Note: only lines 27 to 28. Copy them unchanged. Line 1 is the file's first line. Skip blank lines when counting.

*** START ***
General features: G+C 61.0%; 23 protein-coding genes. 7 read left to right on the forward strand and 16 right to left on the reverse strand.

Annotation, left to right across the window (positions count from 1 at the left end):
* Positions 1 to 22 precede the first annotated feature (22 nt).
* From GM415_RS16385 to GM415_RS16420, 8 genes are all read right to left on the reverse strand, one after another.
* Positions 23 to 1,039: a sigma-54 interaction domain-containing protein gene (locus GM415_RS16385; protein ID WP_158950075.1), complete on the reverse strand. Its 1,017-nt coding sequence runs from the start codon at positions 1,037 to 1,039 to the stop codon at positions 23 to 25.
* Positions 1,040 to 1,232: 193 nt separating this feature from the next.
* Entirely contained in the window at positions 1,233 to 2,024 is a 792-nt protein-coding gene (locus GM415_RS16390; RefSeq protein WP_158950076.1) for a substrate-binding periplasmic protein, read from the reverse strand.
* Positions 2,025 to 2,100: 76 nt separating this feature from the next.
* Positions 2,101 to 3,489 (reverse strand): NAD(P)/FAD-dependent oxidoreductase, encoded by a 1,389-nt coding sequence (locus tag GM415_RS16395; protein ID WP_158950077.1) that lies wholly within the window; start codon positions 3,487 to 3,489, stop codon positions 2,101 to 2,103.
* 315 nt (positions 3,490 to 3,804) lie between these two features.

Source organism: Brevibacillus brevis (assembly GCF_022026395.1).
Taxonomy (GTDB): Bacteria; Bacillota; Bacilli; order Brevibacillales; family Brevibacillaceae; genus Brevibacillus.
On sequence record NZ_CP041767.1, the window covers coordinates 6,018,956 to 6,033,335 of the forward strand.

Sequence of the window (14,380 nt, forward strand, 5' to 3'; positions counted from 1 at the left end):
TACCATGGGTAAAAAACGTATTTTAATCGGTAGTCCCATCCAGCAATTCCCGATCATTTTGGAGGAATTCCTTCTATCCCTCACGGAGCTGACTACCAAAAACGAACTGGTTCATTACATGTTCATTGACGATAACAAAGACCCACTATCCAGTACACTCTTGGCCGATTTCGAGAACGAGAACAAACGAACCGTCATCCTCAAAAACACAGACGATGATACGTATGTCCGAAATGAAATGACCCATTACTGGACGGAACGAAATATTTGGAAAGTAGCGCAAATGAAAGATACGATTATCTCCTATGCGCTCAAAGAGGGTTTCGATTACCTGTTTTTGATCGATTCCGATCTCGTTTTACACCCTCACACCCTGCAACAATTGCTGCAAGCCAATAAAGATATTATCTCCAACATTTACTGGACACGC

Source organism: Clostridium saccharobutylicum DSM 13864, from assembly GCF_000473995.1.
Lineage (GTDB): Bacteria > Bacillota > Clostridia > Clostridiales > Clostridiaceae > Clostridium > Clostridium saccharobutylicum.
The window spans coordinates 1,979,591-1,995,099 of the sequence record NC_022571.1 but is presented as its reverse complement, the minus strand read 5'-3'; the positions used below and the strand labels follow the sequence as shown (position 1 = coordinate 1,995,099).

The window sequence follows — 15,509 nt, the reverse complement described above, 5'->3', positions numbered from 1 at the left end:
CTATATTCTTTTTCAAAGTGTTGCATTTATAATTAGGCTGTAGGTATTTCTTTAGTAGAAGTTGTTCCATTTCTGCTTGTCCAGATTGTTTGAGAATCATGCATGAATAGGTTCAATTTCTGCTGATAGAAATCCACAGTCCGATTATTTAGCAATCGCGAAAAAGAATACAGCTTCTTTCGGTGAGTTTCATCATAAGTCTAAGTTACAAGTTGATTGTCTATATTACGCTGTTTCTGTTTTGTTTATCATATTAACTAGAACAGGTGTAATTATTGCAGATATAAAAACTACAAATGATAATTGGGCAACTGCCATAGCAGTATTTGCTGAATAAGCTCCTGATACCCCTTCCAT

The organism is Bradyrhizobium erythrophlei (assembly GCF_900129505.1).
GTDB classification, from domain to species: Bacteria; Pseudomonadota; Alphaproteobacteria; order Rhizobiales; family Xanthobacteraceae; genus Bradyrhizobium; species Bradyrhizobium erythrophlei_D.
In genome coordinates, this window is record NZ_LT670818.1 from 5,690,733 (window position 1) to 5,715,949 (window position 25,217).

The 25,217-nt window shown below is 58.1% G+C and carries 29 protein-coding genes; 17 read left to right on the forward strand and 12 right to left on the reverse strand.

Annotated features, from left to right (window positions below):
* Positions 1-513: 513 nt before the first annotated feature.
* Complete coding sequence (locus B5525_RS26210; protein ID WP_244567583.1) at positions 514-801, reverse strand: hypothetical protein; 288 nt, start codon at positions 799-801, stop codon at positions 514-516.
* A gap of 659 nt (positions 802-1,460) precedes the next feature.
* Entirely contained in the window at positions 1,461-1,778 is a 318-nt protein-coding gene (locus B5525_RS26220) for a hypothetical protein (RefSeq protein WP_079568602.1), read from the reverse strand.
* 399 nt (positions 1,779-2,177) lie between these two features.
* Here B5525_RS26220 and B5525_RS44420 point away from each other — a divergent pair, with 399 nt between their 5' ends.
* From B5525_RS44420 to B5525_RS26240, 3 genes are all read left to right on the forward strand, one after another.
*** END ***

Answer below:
* Complete coding sequence (locus B5525_RS26210; protein ID WP_244567583.1) at positions 514-801, reverse strand: hypothetical protein; 288 nt, start codon at positions 799-801, stop codon at positions 514-516.
* A gap of 659 nt (positions 802-1,460) precedes the next feature.